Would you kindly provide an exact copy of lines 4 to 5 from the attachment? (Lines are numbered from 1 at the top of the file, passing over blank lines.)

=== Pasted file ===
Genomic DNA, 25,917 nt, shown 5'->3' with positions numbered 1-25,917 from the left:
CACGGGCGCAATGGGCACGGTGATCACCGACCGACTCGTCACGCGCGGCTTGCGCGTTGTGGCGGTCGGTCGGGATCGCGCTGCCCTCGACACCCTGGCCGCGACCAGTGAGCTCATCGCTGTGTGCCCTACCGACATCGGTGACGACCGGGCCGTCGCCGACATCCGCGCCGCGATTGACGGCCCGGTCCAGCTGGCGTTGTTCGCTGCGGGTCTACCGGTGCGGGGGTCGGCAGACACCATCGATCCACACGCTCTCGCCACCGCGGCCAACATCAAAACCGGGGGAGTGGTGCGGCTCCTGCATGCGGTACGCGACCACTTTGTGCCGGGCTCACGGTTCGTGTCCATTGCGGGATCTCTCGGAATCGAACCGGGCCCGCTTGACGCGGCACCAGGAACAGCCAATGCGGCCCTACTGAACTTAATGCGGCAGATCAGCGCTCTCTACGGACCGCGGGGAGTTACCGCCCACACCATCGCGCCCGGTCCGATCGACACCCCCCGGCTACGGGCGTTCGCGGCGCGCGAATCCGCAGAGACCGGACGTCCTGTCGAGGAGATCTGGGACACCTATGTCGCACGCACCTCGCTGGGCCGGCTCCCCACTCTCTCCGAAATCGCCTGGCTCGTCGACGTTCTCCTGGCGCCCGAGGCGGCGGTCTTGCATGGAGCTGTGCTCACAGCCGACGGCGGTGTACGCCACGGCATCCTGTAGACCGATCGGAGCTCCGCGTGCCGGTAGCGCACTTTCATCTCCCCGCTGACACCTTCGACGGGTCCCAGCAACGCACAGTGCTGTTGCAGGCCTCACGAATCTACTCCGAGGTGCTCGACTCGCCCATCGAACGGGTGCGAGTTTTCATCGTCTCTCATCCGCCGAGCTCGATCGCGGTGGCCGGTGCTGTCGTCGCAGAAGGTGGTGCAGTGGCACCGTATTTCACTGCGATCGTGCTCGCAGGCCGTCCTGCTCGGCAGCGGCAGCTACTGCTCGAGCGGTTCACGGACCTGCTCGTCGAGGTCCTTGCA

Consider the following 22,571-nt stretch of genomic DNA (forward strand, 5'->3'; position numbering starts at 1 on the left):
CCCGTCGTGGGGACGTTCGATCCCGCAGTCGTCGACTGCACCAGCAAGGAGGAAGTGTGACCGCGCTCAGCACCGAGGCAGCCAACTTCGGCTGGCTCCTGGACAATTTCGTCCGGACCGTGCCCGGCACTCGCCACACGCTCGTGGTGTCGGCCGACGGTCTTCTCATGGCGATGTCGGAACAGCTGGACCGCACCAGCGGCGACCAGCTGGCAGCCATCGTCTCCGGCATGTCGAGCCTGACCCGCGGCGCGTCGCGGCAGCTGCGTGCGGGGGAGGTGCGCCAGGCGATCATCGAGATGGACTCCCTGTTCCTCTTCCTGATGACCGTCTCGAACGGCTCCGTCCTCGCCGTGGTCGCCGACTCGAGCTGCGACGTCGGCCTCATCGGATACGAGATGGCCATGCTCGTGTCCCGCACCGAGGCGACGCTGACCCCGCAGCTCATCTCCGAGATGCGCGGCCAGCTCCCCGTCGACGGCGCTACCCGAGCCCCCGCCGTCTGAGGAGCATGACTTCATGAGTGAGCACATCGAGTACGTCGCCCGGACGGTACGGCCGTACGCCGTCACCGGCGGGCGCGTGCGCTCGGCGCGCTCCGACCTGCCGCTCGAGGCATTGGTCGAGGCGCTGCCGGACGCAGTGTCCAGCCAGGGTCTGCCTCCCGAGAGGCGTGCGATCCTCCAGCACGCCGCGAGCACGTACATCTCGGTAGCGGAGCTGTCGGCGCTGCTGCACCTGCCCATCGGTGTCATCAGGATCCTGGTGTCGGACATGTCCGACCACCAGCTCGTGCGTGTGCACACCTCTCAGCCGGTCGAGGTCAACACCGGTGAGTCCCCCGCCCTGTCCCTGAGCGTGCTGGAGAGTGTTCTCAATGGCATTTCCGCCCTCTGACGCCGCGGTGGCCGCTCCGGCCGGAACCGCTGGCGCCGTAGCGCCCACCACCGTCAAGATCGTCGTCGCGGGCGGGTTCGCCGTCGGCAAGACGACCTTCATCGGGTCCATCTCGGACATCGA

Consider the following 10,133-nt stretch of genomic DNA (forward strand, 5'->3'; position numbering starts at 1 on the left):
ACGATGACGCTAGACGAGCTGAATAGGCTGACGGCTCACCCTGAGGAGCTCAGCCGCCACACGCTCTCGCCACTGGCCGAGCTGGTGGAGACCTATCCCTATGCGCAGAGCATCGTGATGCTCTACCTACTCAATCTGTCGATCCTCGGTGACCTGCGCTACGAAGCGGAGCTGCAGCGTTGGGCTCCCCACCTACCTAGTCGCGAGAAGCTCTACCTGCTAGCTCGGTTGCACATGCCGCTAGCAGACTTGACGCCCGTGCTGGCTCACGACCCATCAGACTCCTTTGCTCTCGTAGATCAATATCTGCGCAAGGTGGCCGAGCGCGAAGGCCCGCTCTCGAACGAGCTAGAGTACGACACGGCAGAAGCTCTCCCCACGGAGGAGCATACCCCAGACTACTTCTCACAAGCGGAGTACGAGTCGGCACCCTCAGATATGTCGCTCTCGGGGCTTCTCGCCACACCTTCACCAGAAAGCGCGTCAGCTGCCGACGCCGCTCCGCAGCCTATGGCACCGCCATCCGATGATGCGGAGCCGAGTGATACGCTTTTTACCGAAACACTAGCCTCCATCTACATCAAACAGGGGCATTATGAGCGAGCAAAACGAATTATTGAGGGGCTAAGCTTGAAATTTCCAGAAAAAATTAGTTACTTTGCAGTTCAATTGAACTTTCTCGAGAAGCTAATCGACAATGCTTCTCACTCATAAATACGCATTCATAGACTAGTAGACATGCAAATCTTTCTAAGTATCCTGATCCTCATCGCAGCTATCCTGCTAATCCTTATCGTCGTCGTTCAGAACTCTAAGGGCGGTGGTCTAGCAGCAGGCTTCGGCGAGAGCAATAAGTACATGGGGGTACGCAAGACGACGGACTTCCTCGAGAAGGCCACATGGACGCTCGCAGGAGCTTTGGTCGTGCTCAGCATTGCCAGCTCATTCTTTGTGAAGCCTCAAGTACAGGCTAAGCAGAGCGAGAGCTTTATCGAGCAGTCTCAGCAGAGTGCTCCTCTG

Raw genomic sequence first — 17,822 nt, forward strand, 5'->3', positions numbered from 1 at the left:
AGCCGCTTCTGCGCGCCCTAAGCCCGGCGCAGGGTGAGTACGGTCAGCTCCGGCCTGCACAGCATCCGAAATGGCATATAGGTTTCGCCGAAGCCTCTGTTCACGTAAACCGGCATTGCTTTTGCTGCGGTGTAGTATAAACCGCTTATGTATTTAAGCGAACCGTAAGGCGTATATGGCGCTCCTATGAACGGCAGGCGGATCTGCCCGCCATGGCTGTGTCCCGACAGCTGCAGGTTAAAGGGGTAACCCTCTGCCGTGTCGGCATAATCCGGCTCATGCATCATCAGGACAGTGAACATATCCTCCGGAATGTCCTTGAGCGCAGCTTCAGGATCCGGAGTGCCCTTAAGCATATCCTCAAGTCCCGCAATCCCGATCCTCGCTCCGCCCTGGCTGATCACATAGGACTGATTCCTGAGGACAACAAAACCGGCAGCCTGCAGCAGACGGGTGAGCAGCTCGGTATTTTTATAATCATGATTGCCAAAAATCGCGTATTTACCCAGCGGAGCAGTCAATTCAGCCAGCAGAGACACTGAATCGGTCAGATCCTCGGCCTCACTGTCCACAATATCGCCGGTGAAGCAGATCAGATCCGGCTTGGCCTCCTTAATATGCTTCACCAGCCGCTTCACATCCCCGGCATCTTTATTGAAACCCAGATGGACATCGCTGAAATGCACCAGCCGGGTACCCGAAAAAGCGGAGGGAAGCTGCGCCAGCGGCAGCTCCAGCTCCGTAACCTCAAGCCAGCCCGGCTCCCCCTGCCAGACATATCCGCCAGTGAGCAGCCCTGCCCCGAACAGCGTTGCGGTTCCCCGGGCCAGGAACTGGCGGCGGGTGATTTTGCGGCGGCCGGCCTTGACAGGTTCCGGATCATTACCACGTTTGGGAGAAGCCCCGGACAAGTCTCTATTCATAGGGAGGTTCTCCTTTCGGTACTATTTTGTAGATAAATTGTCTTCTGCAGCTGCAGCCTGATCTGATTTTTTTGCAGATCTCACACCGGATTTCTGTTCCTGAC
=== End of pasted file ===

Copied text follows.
CCCGTCGTGGGGACGTTCGATCCCGCAGTCGTCGACTGCACCAGCAAGGAGGAAGTGTGACCGCGCTCAGCACCGAGGCAGCCAACTTCGGCTGGCTCCTGGACAATTTCGTCCGGACCGTGCCCGGCACTCGCCACACGCTCGTGGTGTCGGCCGACGGTCTTCTCATGGCGATGTCGGAACAGCTGGACCGCACCAGCGGCGACCAGCTGGCAGCCATCGTCTCCGGCATGTCGAGCCTGACCCGCGGCGCGTCGCGGCAGCTGCGTGCGGGGGAGGTGCGCCAGGCGATCATCGAGATGGACTCCCTGTTCCTCTTCCTGATGACCGTCTCGAACGGCTCCGTCCTCGCCGTGGTCGCCGACTCGAGCTGCGACGTCGGCCTCATCGGATACGAGATGGCCATGCTCGTGTCCCGCACCGAGGCGACGCTGACCCCGCAGCTCATCTCCGAGATGCGCGGCCAGCTCCCCGTCGACGGCGCTACCCGAGCCCCCGCCGTCTGAGGAGCATGACTTCATGAGTGAGCACATCGAGTACGTCGCCCGGACGGTACGGCCGTACGCCGTCACCGGCGGGCGCGTGCGCTCGGCGCGCTCCGACCTGCCGCTCGAGGCATTGGTCGAGGCGCTGCCGGACGCAGTGTCCAGCCAGGGTCTGCCTCCCGAGAGGCGTGCGATCCTCCAGCACGCCGCGAGCACGTACATCTCGGTAGCGGAGCTGTCGGCGCTGCTGCACCTGCCCATCGGTGTCATCAGGATCCTGGTGTCGGACATGTCCGACCACCAGCTCGTGCGTGTGCACACCTCTCAGCCGGTCGAGGTCAACACCGGTGAGTCCCCCGCCCTGTCCCTGAGCGTGCTGGAGAGTGTTCTCAATGGCATTTCCGCCCTCTGACGCCGCGGTGGCCGCTCCGGCCGGAACCGCTGGCGCCGTAGCGCCCACCACCGTCAAGATCGTCGTCGCGGGCGGGTTCGCCGTCGGCAAGACGACCTTCATCGGGTCCATCTCGGACATCGA

Consider the following 10,133-nt stretch of genomic DNA (forward strand, 5'->3'; position numbering starts at 1 on the left):